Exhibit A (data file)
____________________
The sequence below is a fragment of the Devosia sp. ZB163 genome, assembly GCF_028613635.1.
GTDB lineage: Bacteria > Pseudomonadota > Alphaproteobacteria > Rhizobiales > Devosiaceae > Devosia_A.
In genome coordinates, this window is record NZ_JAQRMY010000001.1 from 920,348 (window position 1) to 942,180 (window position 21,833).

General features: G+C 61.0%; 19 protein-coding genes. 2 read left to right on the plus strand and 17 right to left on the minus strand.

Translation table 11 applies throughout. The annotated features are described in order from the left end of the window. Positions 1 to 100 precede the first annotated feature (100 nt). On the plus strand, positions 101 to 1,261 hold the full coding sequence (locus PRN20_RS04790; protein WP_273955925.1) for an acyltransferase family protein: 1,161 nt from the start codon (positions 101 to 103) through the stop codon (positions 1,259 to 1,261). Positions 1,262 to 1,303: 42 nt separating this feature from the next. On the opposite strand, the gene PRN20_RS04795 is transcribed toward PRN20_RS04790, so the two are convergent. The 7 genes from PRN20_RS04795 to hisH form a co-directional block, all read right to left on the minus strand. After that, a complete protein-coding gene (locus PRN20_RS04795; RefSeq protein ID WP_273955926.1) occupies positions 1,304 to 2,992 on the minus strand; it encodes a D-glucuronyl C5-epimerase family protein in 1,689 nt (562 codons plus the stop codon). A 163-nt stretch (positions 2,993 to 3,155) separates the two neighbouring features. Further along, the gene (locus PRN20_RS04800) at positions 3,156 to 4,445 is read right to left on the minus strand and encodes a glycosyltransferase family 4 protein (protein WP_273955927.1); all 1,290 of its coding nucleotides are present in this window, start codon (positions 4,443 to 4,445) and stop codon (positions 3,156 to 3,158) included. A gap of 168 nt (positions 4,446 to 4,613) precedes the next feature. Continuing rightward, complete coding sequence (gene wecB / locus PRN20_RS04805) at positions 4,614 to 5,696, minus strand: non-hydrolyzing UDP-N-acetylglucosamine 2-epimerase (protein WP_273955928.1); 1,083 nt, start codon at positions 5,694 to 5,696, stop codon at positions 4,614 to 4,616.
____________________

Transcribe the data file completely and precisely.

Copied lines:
The sequence below is a fragment of the Devosia sp. ZB163 genome, assembly GCF_028613635.1.
GTDB lineage: Bacteria > Pseudomonadota > Alphaproteobacteria > Rhizobiales > Devosiaceae > Devosia_A.
In genome coordinates, this window is record NZ_JAQRMY010000001.1 from 920,348 (window position 1) to 942,180 (window position 21,833).

General features: G+C 61.0%; 19 protein-coding genes. 2 read left to right on the plus strand and 17 right to left on the minus strand.

Translation table 11 applies throughout. The annotated features are described in order from the left end of the window. Positions 1 to 100 precede the first annotated feature (100 nt). On the plus strand, positions 101 to 1,261 hold the full coding sequence (locus PRN20_RS04790; protein WP_273955925.1) for an acyltransferase family protein: 1,161 nt from the start codon (positions 101 to 103) through the stop codon (positions 1,259 to 1,261). Positions 1,262 to 1,303: 42 nt separating this feature from the next. On the opposite strand, the gene PRN20_RS04795 is transcribed toward PRN20_RS04790, so the two are convergent. The 7 genes from PRN20_RS04795 to hisH form a co-directional block, all read right to left on the minus strand. After that, a complete protein-coding gene (locus PRN20_RS04795; RefSeq protein ID WP_273955926.1) occupies positions 1,304 to 2,992 on the minus strand; it encodes a D-glucuronyl C5-epimerase family protein in 1,689 nt (562 codons plus the stop codon). A 163-nt stretch (positions 2,993 to 3,155) separates the two neighbouring features. Further along, the gene (locus PRN20_RS04800) at positions 3,156 to 4,445 is read right to left on the minus strand and encodes a glycosyltransferase family 4 protein (protein WP_273955927.1); all 1,290 of its coding nucleotides are present in this window, start codon (positions 4,443 to 4,445) and stop codon (positions 3,156 to 3,158) included. A gap of 168 nt (positions 4,446 to 4,613) precedes the next feature. Continuing rightward, complete coding sequence (gene wecB / locus PRN20_RS04805) at positions 4,614 to 5,696, minus strand: non-hydrolyzing UDP-N-acetylglucosamine 2-epimerase (protein WP_273955928.1); 1,083 nt, start codon at positions 5,694 to 5,696, stop codon at positions 4,614 to 4,616.